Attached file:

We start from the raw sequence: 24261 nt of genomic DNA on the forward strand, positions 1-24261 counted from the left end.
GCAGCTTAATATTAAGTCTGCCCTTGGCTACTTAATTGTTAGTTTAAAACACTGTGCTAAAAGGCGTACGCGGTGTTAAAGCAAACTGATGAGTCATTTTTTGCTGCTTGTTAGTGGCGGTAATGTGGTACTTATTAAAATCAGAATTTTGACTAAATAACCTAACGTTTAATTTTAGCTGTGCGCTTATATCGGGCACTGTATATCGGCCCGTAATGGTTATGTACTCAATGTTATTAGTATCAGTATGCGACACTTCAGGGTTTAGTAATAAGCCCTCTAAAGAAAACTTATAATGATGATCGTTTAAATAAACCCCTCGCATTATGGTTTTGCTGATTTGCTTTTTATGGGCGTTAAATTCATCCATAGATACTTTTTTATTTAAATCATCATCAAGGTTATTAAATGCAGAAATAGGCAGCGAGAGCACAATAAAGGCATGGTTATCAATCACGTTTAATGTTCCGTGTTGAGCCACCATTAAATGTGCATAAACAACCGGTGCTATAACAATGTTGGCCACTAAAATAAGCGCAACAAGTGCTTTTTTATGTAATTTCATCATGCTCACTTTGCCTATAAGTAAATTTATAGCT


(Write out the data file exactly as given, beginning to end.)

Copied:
We start from the raw sequence: 24261 nt of genomic DNA on the forward strand, positions 1-24261 counted from the left end.
GCAGCTTAATATTAAGTCTGCCCTTGGCTACTTAATTGTTAGTTTAAAACACTGTGCTAAAAGGCGTACGCGGTGTTAAAGCAAACTGATGAGTCATTTTTTGCTGCTTGTTAGTGGCGGTAATGTGGTACTTATTAAAATCAGAATTTTGACTAAATAACCTAACGTTTAATTTTAGCTGTGCGCTTATATCGGGCACTGTATATCGGCCCGTAATGGTTATGTACTCAATGTTATTAGTATCAGTATGCGACACTTCAGGGTTTAGTAATAAGCCCTCTAAAGAAAACTTATAATGATGATCGTTTAAATAAACCCCTCGCATTATGGTTTTGCTGATTTGCTTTTTATGGGCGTTAAATTCATCCATAGATACTTTTTTATTTAAATCATCATCAAGGTTATTAAATGCAGAAATAGGCAGCGAGAGCACAATAAAGGCATGGTTATCAATCACGTTTAATGTTCCGTGTTGAGCCACCATTAAATGTGCATAAACAACCGGTGCTATAACAATGTTGGCCACTAAAATAAGCGCAACAAGTGCTTTTTTATGTAATTTCATCATGCTCACTTTGCCTATAAGTAAATTTATAGCT